Increasingly, incumbent companies are required to have the sleight of foot to pivot their business models in the face of disruptive forces caused by new entrants waving new technological solutions. The speed at which industries and therefore business models are changing allows no time for complacency. Calm and calculated decision making is vital – particularly that which allows for high conviction decisions, but while protecting against knee-jerk reactions that have been ill-thought through.

Beyond the analytical considerations, there are also environmental, social and governance aspects to consider. We are stewards of other people’s money; responsible for using their capital to allocate to the most productive businesses and areas of the economy. Without wanting to get too philosophical, it is hard to imagine a computer with such a conscience.

We are not traders. Instead, we buy companies with conviction and hold them for the long term. No company is perfect, and by having this ‘ownership’ mind set we are able to nudge management away from risks and toward opportunities as we see them.

The UK’s Stewardship Code launched in 2010 is a leading initiative in corporate governance globally, with many countries having launched their own versions since. Better reporting standards and transparency on activity such as voting behaviour on corporate issues such as executive pay will instil investor confidence in the role that asset managers play. Our recent inclusion in the UK Financial Reporting Council’s Tier 1 list of asset managers is a welcome endorsement of the work we do in this area.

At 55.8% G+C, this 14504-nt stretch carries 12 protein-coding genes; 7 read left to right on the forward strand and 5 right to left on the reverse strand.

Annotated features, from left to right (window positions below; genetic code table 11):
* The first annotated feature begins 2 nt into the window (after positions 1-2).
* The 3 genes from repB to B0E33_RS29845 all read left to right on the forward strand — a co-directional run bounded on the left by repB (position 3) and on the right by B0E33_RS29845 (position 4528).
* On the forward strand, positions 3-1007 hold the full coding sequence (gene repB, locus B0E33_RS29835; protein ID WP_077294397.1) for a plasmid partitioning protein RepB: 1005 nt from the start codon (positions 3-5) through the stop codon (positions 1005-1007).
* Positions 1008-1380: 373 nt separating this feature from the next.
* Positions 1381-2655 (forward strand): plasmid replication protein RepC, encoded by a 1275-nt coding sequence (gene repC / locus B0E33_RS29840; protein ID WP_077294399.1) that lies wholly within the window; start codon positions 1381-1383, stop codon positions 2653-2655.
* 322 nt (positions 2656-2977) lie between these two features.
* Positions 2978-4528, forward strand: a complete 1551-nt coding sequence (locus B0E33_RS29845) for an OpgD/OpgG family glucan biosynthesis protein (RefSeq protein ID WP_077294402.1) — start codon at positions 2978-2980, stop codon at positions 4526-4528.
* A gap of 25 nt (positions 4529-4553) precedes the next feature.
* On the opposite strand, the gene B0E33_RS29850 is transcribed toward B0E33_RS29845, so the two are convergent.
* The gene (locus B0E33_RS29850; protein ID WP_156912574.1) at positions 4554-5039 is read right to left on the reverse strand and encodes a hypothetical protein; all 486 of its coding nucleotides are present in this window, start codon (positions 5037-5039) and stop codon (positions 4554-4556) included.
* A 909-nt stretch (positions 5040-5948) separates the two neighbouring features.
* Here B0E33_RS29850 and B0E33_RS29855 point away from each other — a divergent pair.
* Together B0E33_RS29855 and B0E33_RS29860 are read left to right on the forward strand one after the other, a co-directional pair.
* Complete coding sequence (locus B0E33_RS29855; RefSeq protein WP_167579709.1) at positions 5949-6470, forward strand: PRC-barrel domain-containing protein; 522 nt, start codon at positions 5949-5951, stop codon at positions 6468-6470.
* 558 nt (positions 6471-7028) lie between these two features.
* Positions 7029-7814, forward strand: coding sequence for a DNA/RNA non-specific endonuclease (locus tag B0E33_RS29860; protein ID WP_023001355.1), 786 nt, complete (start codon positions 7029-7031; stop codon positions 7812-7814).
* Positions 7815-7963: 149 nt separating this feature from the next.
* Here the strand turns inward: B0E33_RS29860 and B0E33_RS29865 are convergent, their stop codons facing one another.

Effective stewardship is also complex, replete with nuances. Diplomacy and tact are needed, as is the bravery to speak up and vote against the herd. Relationships with senior management of companies must be maintained, but not at the expense of clients’ best interests. Our role is to ask uncomfortable questions. These are not skills that you would naturally envisage an algorithm mastering.

Pablo Picasso, not a natural commentator on these things, once said “Computers are useless. They can only give you answers”. The insight here is vast because he correctly identifies that we as humans are here to ask the right questions. As computer power grows, this point will only grow in importance for senior leaders and managers. Shareholder engagement can err into difficult territory if it promotes a single answer to a problem; we have found ourselves most effective as stewards when we clearly identify the question and insist that the board provides an answer to that problem.

In 1970, American cognitive scientist Marvin Minsky predicted that “in from three to eight years we will have a machine with the general intelligence of an average human being”. We are still waiting. And in the meantime, if human judgement is required to run a company, then it follows that investing effectively in one requires it too. Those who write-off active management would do well to remember this.

A version of this article originally appeared in the FT on 20 December 2016

Image credit: Richard Sheppard / Alamy Stock Photo